Erythropoietin Ameliorates Experimental Autoimmune Myasthenia Gravis
Received: 30-Aug-2015 / Accepted Date: 30-Sep-2016 / Published Date: 05-Oct-2016
Myasthenia gravis (MG) is an autoimmune disorder characterized by weakness and fatigability of skeletal muscles. Erythropoietin (EPO) is a cytokine required to maintain erythroid cells. Recombinant human EPO
(rHuEPO) was found to act also on immune cells. Beneficial effects of rHuEPO therapy have been demonstrated in several experimental autoimmune models.
We have tested the effect of rHuEPO on the course of experimental autoimmune MG (EAMG) when treatment was initiated either at the acute or at the chronic phase of the disease. A significant ameliorating effect on the course of EAMG was achieved when the treatment started at the acute phase of EAMG, which was accompanied by elevated numbers of Treg. In addition, rHuEPO reduced the levels of anti-acetylcholine receptor (AChR) antibodies.
Our findings suggest that rHuEPO interferes in the course and progression of EAMG and may thus open new clinical opportunities for its use for immunomodulation of MG.
Keywords: Erythropoietin; Myasthenia Gravis; Autoimmune disorders
Myasthenia gravis (MG) is an autoimmune disease characterized by muscle weakness and fatigue, in which autoantibodies are generated against the nicotinic acetylcholine receptor (AChR) at the neuromuscular junction (NMJ) [1-3] and as a consequence, impair the transmission of signals from nerve to muscle. Experimental autoimmune MG (EAMG), induced by immunization of animals with Torpedo AChR, serves as a reliable model for the human disease and is suitable for investigating mechanism(s) underlying the clinical and immunopathological manifestations of myasthenia [4-6], as well as for examining new therapeutic strategies.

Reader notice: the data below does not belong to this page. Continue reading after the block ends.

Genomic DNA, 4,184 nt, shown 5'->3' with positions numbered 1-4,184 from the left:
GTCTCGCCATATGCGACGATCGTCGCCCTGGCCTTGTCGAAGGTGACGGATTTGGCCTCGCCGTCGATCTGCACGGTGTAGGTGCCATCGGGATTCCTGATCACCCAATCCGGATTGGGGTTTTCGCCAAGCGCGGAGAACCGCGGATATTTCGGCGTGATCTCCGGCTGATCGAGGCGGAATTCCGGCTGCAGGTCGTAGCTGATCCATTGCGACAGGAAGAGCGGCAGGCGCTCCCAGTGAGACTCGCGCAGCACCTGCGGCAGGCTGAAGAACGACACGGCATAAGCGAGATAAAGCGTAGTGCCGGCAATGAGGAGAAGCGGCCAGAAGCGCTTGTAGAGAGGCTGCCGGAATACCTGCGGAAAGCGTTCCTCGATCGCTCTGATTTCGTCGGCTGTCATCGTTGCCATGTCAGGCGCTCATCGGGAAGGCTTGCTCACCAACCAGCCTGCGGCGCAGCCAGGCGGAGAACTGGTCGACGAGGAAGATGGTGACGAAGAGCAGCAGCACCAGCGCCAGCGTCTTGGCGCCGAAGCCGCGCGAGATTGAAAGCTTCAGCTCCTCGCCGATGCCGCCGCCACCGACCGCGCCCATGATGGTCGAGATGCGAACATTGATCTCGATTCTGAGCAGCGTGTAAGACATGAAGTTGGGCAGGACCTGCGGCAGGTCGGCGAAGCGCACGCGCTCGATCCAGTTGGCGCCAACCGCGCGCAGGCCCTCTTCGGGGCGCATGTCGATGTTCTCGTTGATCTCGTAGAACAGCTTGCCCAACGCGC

CD4+ T helper cells play a key role in MG and EAMG and assist autoreactive B cells to produce anti-AChR antibodies [7,8]. AChRspecific T cells and autoantibody-producing plasma cells have been found in hyperplastic MG thymus . Upon antigenic stimulation naïve CD4+ T cells can proliferate and shift towards T helper type 1 (Th1), Th2, Th17 and regulatory T cell subsets. Th1 and Th17 cells are characterized by a production of pro-inflammatory cytokines; these subsets of Th cells participate in the development of autoimmune disorders. Th17 cells are a unique subset of CD4+ Th cells and may play an important pathogenic role in T cell mediated autoimmune diseases and tissue inflammation . Another distinct T cell population, regulatory T cells (CD4+ CD25+ Foxp3+), termed Tregs, play a central role in maintaining peripheral tolerance and controlling the destructive self-reactive T cells found in autoimmune animal models of arthritis, multiple sclerosis, diabetes, and inflammatory bowel disease . We have shown a defective function and number of Tregs that are associated with disease severity  and disequilibrium between T effector (Th1, Th2 and Th17) and Treg cells in EAMG . One of the main goals in treatment of autoimmune diseases is to prevent damage to tissues by employing immunomodulatory therapeutic strategies that simultaneously target the pathogenic immune response while restoring immune tolerance.